Sports Medicine

, Volume 36, Issue 8, pp 705–722 | Cite as

The Role of Information Processing Between the Brain and Peripheral Physiological Systems in Pacing and Perception of Effort

  • Alan Clair St GibsonEmail author
  • Estelle V. Lambert
  • Laurie H. G. Rauch
  • Ross Tucker
  • Denise A. Baden
  • Carl Foster
  • Timothy D. Noakes
Review Article


This article examines how pacing strategies during exercise are controlled by information processing between the brain and peripheral physiological systems. It is suggested that, although several different pacing strategies can be used by athletes for events of different distance or duration, the underlying principle of how these different overall pacing strategies are controlled is similar. Perhaps the most important factor allowing the establishment of a pacing strategy is knowledge of the endpoint of a particular event. The brain centre controlling pace incorporates knowledge of the endpoint into an algorithm, together with memory of prior events of similar distance or duration, and knowledge of external (environmental) and internal (metabolic) conditions to set a particular optimal pacing strategy for a particular exercise bout. It is proposed that an internal clock, which appears to use scalar rather than absolute time scales, is used by the brain to generate knowledge of the duration or distance still to be covered, so that power output and metabolic rate can be altered appropriately throughout an event of a particular duration or distance. Although the initial pace is set at the beginning of an event in a feedforward manner, no event or internal physiological state will be identical to what has occurred previously. Therefore, continuous adjustments to the power output in the context of the overall pacing strategy occur throughout the exercise bout using feedback information from internal and external receptors. These continuous adjustments in power output require a specific length of time for afferent information to be assessed by the brain’s pace control algorithm, and for efferent neural commands to be generated, and we suggest that it is this time lag that crates the fluctuations in power output that occur during an exercise bout. These non-monotonic changes in power output during exercise, associated with information processing between the brain and peripheral physiological systems, are crucial to maintain the overall pacing strategy chosen by the brain algorithm of each athlete at the start of the exercise bout.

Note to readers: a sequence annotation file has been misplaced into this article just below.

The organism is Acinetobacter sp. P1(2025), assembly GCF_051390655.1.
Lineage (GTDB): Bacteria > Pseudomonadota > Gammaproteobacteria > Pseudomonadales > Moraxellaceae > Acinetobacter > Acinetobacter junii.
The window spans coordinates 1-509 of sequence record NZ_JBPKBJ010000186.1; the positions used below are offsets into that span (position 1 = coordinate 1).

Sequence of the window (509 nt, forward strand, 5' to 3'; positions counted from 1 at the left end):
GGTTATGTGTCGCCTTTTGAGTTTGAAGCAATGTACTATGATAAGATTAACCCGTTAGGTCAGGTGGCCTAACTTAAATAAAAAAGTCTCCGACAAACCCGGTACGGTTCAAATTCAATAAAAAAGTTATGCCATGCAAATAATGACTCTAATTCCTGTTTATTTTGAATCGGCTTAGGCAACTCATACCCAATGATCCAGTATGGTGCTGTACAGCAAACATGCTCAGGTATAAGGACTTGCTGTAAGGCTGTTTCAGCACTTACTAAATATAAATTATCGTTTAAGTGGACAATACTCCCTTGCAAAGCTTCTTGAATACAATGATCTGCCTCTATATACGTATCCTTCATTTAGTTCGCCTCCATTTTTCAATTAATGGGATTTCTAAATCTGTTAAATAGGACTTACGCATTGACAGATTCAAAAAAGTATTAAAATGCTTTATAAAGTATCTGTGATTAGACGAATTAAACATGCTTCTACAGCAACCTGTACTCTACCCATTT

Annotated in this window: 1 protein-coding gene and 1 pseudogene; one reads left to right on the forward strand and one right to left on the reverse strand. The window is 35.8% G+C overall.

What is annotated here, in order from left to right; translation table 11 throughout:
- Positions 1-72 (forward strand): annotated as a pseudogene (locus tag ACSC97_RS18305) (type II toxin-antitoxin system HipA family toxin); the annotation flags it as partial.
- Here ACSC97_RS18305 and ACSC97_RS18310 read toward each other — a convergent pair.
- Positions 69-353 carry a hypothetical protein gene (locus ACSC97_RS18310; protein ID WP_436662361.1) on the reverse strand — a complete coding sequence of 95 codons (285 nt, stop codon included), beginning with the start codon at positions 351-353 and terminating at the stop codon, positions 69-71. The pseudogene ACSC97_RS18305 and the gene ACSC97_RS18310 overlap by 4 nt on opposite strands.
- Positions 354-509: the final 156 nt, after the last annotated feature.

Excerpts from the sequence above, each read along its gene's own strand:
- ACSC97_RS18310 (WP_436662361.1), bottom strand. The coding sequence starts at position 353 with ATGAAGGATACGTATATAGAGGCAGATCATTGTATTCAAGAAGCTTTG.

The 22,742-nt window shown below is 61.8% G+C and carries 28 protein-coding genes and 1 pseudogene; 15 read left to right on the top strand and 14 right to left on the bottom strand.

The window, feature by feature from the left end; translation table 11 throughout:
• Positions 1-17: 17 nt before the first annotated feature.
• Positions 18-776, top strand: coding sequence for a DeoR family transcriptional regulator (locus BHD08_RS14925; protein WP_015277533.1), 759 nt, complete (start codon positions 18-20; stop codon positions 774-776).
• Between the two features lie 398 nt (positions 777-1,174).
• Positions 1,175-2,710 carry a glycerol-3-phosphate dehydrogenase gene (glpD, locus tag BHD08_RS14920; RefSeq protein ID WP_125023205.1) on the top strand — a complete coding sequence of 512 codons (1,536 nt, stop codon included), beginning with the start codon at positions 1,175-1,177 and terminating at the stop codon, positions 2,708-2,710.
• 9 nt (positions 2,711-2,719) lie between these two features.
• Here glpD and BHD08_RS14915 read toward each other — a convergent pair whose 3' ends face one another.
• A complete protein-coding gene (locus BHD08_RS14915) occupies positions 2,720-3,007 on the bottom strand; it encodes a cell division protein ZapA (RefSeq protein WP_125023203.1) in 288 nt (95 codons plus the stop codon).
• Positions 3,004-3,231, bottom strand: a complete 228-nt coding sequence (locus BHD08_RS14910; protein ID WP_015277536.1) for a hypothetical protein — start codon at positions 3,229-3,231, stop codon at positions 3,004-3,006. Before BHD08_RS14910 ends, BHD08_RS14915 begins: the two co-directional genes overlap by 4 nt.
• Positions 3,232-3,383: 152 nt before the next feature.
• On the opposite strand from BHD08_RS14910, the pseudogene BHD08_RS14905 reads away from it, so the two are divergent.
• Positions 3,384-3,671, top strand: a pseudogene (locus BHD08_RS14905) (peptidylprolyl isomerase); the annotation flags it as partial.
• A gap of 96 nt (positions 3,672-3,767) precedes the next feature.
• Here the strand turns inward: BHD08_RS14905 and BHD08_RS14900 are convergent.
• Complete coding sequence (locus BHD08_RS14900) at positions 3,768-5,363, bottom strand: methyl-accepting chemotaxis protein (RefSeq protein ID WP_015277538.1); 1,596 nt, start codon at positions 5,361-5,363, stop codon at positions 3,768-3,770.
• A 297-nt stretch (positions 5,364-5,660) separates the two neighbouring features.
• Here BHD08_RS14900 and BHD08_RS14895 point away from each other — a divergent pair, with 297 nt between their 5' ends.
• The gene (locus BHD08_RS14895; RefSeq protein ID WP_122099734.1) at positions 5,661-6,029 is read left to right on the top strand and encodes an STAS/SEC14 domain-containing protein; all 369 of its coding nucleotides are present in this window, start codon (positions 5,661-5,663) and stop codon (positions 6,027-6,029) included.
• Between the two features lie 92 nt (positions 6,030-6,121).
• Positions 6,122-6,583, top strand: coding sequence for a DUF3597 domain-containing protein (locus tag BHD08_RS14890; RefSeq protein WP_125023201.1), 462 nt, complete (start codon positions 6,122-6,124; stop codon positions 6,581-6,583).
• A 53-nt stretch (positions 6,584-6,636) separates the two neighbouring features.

Power Output Exercise Bout Internal Clock Pace Strategy Quantal Unit 
These keywords were added by machine and not by the authors. This process is experimental and the keywords may be updated as the learning algorithm improves.



Funding for the work described in this review was provided by Medical Research Council of South Africa, the University of Cape Town Harry Crossley and Nellie Atkinson Staff Research Funds, Discovery Health, and the National Research Foundation of South Africa through the THRIP initiative. To the knowledge of the authors, there are no conflicts of interest that are directly or indirectly related to the contents of this manuscript.


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Copyright information

© Adis Data Information BV 2006

Authors and Affiliations

  • Alan Clair St Gibson
    • 1
    • 2
    Email author
  • Estelle V. Lambert
    • 1
  • Laurie H. G. Rauch
    • 1
  • Ross Tucker
    • 1
  • Denise A. Baden
    • 3
  • Carl Foster
    • 4
  • Timothy D. Noakes
    • 1
  1. 1.Brain Sciences Research Group, MRC/UCT Research Unit of Exercise Science and Sports MedicineUniversity of Cape TownCape TownSouth Africa
  2. 2.MRC/UCT Medical Imaging Research Unit, Department of Human BiologyUniversity of Cape TownCape TownSouth Africa
  3. 3.Department of PsychologyUniversity of SouthamptonSouthamptonUK
  4. 4.Department of Exercise and Sport ScienceUniversity of WisconsinLa CrosseUSA

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